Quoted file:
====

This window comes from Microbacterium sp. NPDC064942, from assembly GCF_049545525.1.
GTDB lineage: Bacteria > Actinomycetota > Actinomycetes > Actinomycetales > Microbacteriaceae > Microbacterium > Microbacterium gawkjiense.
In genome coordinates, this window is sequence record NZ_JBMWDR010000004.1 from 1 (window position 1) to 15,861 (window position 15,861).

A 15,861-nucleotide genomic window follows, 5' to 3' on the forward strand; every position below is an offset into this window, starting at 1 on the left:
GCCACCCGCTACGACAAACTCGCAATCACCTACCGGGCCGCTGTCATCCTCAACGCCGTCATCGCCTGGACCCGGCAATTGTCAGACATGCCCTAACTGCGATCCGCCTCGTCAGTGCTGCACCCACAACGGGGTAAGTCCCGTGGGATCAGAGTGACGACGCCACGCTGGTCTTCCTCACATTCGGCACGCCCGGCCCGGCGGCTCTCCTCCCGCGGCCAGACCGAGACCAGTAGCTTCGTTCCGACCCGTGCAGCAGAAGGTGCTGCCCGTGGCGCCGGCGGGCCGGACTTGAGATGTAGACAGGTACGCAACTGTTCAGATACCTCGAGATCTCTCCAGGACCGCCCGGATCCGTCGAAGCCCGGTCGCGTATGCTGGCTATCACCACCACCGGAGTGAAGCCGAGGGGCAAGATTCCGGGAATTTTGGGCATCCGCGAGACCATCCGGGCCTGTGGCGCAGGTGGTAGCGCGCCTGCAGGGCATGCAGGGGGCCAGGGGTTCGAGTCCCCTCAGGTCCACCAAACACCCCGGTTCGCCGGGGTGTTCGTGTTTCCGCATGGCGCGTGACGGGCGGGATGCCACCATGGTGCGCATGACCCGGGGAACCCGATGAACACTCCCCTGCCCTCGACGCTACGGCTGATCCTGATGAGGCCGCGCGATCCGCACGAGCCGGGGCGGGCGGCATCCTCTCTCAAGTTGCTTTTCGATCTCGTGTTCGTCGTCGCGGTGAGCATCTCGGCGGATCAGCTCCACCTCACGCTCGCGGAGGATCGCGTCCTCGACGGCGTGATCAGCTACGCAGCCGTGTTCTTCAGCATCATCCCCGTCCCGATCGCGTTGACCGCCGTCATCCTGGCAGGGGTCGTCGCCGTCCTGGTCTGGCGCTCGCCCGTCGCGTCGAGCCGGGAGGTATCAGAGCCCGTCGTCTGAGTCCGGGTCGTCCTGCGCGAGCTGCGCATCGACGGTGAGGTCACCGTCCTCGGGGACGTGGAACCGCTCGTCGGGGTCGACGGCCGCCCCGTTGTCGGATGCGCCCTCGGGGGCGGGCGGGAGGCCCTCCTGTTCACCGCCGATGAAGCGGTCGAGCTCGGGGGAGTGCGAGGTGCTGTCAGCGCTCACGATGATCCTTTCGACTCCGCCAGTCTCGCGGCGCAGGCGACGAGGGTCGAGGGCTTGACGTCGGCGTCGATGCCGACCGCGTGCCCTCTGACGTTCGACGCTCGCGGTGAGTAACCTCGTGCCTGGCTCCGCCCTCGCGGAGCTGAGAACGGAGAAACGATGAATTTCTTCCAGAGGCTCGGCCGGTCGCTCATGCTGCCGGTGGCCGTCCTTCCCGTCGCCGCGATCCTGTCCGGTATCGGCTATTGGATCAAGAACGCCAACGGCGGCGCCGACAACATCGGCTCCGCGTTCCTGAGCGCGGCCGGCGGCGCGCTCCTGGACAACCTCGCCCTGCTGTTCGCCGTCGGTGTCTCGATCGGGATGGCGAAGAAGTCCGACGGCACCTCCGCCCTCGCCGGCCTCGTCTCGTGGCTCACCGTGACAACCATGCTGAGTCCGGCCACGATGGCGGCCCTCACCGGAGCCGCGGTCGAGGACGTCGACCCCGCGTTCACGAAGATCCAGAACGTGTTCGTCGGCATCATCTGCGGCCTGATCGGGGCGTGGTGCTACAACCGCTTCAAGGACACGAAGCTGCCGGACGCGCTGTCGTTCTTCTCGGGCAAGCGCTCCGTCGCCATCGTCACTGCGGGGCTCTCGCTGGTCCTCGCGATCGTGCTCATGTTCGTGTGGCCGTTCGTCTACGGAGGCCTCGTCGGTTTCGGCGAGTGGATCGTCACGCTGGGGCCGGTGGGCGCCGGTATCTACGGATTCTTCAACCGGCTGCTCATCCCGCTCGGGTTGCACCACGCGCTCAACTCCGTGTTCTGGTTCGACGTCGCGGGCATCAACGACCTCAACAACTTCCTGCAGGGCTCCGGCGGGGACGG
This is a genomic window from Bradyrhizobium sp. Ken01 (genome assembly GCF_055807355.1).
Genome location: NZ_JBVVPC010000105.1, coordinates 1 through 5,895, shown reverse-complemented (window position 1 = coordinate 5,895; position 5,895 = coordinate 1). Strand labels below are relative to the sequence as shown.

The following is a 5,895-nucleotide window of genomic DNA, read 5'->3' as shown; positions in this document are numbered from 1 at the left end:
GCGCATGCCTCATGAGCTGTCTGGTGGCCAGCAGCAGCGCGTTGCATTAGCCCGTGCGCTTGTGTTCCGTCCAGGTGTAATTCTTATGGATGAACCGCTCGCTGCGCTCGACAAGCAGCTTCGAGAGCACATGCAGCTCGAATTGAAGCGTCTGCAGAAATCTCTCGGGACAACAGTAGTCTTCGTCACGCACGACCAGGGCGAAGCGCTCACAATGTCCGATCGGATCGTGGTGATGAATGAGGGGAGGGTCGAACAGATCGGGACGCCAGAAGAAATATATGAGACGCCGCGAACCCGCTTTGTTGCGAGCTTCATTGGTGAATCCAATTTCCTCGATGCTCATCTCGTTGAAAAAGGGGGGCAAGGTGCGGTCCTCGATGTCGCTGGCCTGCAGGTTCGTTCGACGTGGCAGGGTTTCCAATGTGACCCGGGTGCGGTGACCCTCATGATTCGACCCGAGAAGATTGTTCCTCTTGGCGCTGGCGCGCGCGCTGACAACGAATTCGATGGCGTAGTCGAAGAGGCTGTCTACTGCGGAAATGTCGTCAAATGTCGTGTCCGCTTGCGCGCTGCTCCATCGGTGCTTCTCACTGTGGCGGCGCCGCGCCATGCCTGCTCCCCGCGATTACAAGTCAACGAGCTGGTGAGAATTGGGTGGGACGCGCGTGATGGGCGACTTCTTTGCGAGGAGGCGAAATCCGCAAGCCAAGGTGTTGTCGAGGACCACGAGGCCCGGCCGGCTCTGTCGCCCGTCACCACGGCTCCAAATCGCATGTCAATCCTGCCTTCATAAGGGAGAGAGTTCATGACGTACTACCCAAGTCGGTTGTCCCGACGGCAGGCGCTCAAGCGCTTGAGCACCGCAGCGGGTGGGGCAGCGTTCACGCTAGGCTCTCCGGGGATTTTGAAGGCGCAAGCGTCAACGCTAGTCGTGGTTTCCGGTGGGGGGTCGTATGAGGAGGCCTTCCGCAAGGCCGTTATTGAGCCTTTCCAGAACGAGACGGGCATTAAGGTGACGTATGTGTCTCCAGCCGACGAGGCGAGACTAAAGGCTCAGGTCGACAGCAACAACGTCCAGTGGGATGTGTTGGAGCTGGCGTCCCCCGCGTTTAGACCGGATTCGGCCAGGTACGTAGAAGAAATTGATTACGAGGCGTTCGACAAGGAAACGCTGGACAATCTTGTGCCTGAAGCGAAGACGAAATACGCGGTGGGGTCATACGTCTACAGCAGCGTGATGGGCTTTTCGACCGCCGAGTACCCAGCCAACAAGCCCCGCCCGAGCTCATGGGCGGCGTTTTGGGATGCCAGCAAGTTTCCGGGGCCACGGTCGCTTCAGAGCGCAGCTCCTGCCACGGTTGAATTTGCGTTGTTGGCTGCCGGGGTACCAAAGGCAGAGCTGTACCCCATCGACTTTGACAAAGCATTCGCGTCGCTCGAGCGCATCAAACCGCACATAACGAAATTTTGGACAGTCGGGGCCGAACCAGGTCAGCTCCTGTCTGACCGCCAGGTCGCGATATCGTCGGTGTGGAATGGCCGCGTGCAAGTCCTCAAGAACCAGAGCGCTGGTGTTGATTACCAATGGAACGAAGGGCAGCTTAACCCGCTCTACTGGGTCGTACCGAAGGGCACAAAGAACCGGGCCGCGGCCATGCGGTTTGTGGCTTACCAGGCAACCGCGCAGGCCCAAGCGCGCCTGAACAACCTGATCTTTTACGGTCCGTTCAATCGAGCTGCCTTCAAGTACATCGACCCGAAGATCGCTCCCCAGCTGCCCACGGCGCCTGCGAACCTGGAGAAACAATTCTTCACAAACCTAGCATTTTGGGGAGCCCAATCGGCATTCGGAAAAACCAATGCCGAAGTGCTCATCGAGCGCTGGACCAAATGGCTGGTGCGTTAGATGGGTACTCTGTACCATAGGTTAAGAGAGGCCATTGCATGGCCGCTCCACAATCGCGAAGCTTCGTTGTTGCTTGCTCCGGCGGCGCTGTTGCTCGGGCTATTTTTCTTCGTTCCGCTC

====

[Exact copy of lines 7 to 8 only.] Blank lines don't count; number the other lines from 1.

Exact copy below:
Genome location: NZ_JBVVPC010000105.1, coordinates 1 through 5,895, shown reverse-complemented (window position 1 = coordinate 5,895; position 5,895 = coordinate 1). Strand labels below are relative to the sequence as shown.

The following is a 5,895-nucleotide window of genomic DNA, read 5'->3' as shown; positions in this document are numbered from 1 at the left end: